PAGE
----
The first is that there is a tendency to recruit people you know or friends (or kids) of friends, because you’ll be able ‘trust them’ even if they don’t have the skills and behaviours you need. The second, and most important reason, is that recruitment and people management is a skill – and recruiting without some basic knowledge can and does hurt your business.
Recruitment can also be really scary. You’re investing a lot of money in wages/salaries and the associated costs of having staff, so you need to ensure you get a return on your investment. Effective people management and all of the associated problems and successes always stem from investing in the recruitment process – take it slow, get it right and avoid problems down the track!
Read on for 12 top tips on successful recruiting to help you get it right!
- Be very clear on WHAT you need. Write a position description to help you get clarity on exactly what skills and abilities you need, and what the key responsibilities of the role are going to be.
- Be very clear on WHO you need. Think about the personality type you need to do the job well. Think about the culture of your business and the type of person that will ‘fit’. In a small team getting the culture fit wrong can be disastrous. Somebody that is a good culture fit is different from someone that you like. Also consider whether you want a trainee or apprentice, or a more mature aged worker.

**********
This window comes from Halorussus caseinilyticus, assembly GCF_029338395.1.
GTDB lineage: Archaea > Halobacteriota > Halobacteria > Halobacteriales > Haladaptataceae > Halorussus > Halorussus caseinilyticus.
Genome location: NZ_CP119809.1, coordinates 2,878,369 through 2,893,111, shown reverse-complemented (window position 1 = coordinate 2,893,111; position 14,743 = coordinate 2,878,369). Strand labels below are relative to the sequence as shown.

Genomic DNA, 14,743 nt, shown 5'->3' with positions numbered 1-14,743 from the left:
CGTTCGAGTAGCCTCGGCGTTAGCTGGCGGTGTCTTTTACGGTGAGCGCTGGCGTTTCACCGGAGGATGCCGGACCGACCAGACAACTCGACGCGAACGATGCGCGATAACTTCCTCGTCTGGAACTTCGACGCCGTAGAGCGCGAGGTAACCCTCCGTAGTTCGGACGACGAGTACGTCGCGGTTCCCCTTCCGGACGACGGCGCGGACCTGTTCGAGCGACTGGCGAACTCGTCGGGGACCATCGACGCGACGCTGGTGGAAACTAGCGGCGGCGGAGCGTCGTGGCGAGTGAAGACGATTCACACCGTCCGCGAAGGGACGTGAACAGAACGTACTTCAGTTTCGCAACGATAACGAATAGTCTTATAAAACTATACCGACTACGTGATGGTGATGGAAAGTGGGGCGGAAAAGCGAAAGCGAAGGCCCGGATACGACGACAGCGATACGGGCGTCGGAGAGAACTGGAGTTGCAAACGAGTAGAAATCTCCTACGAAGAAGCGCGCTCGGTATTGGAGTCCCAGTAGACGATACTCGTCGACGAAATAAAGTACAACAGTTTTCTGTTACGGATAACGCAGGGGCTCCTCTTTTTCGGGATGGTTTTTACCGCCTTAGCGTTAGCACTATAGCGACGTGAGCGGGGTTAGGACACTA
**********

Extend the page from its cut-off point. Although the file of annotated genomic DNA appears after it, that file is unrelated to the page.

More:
- Advertise in the right place to attract the most suitable candidates. This might be a generic job board like SEEK or Gumtree, it might be an industry specific job board, it could be LinkedIn, or it might be the local paper! You have to ‘be where the people are’ and in this case, you need to advertise where your potential candidate might be looking. Write an ad that ‘sells’ the position and the company, not just demands what the candidates needs to have or be. These days there is a talent shortage, so you have to entice quality candidates to apply. Make sure your ad accurately reflects the company, the role and what skills / experience is required. Make sure you use language that will appeal to the right candidate pool – while you can’t discriminate (age, gender etc.) when hiring, you can certainly appeal to certain groups of people by the way you write an ad so that they will apply.
- Consider carefully how you want people to apply. Are they just ‘applying now’ via the website, or do you require them to email a specific email address? Call and leave a message? Fill out an online expression of interest on your website? Giving different and/or specific instructions on how to apply can help you test the person’s ability to follow instructions and their attention to detail! It’s also a great tool with helping you shortlist!
- Shortlist candidates based on how closely they match your criteria with regards to skills and relevant experience. Also look for red flags such as a person who has big unexplained gaps in their employment history, people who have had a lot of jobs for short periods, spelling & grammar errors (after all, this is them putting their best foot forward), and depending on the role, the style and format of the resume (for example, you would expect something effective and different from a designer). Check the person’s address and make sure you are happy with the travelling distance from their home to your workplace.